Social activity with friends has been shown to reduce the risk of Alzheimer’s and dementia by 12%.
By Dawn Flemming
Have you ever wondered why some people get dementia and Alzheimer’s and others don’t? There are many factors that play into it, which include age, genes, diet, exercise and so on. But few people have looked at the critical role that social activity may have on reducing the risk for developing dementia.
More and more research is showing that social interaction and general socializing can help reduce the risk of mental and memory decline.
According to Andrew Sommerlad, Ph.D., from the Division of Psychiatry at University College London in the UK, the research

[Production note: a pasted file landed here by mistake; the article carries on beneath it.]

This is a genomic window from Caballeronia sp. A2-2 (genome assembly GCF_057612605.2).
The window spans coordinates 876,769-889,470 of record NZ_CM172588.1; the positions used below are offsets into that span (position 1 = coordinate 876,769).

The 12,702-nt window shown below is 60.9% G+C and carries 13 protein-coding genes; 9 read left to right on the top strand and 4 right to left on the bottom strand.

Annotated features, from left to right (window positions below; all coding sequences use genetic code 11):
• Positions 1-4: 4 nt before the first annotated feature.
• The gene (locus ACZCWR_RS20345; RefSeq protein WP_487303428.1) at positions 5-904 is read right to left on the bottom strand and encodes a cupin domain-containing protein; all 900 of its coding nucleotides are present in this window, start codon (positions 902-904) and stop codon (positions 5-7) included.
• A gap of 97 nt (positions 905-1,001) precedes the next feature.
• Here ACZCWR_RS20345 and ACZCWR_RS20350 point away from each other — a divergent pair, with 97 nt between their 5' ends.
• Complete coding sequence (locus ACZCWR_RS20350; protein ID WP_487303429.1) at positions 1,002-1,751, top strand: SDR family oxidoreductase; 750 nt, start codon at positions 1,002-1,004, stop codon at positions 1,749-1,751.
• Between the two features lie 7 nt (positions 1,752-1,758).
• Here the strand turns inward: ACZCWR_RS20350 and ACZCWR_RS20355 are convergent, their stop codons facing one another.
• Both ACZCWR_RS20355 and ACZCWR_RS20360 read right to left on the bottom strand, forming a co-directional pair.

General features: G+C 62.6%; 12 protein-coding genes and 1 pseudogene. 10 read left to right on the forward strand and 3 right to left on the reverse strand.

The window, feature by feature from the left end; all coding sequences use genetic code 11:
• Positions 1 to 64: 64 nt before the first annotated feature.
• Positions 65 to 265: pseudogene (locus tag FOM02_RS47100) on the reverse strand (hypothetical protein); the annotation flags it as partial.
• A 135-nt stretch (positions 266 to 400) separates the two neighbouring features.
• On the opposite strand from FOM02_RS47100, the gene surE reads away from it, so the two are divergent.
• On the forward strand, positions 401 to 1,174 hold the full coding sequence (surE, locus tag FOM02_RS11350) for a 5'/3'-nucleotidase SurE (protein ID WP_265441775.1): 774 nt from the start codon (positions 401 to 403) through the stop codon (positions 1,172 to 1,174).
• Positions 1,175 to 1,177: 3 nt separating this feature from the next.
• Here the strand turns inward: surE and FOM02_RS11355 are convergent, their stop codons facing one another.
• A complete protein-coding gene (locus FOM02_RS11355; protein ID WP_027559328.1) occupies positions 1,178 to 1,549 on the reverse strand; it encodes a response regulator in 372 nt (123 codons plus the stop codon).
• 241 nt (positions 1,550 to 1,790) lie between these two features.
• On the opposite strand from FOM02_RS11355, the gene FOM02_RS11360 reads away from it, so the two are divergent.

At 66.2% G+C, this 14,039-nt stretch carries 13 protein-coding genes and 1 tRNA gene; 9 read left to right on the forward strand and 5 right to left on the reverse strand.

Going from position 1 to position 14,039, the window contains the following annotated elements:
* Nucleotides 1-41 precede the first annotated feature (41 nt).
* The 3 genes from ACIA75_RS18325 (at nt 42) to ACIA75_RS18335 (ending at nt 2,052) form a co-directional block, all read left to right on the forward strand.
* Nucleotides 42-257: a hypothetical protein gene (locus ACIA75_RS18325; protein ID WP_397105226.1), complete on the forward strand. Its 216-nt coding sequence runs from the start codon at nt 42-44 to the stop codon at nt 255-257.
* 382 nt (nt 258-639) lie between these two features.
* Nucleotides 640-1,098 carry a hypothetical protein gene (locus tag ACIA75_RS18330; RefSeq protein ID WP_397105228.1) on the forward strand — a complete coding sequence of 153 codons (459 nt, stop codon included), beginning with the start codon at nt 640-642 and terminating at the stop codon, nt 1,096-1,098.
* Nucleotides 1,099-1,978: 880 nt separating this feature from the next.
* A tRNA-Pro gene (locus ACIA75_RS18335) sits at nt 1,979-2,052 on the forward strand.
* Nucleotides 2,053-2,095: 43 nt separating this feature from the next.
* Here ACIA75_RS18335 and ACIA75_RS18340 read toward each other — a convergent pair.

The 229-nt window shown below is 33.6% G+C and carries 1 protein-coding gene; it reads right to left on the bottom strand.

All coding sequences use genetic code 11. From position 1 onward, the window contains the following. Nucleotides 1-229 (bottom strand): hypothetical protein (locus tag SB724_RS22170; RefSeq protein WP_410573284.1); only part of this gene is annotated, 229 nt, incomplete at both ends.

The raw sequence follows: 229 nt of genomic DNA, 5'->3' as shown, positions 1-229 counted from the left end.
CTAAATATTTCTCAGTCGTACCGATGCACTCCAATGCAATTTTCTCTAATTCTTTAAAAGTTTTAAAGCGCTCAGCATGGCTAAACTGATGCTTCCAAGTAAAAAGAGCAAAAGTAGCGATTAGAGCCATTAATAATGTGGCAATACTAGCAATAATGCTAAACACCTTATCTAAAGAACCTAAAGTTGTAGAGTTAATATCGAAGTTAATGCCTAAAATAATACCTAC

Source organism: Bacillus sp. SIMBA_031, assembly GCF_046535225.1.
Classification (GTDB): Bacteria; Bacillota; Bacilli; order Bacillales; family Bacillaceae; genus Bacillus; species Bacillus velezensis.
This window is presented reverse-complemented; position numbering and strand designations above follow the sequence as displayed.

This is not just a short-term effect, but these conclusions are made after a 28-year follow up!
The research included over 10, 000 people between the ages of 35-55 from 1985-1988 to 2017. In this study, it was found that a more frequent interaction with friends (and not relatives) reduced the risk of dementia by 12%.
This was compared to people who saw one or two friends once every few months!
Dr. Sommerlands conclusions were impressive:
[W]e've found that social contact in middle age and late life appears to lower the risk of dementia. This finding could feed into strategies to reduce everyone's risk of developing dementia, adding yet another reason to promote connected communities and find ways to reduce isolation and loneliness."
As we age, our circle of friends become more and more important yet more precarious. For all ages, it is important to cultivate a network of strong friendships as they directly correlate with our cognitive health.
Dawn Flemming is Director of Business Services at Geriatric In-Home Care in Fresno, California.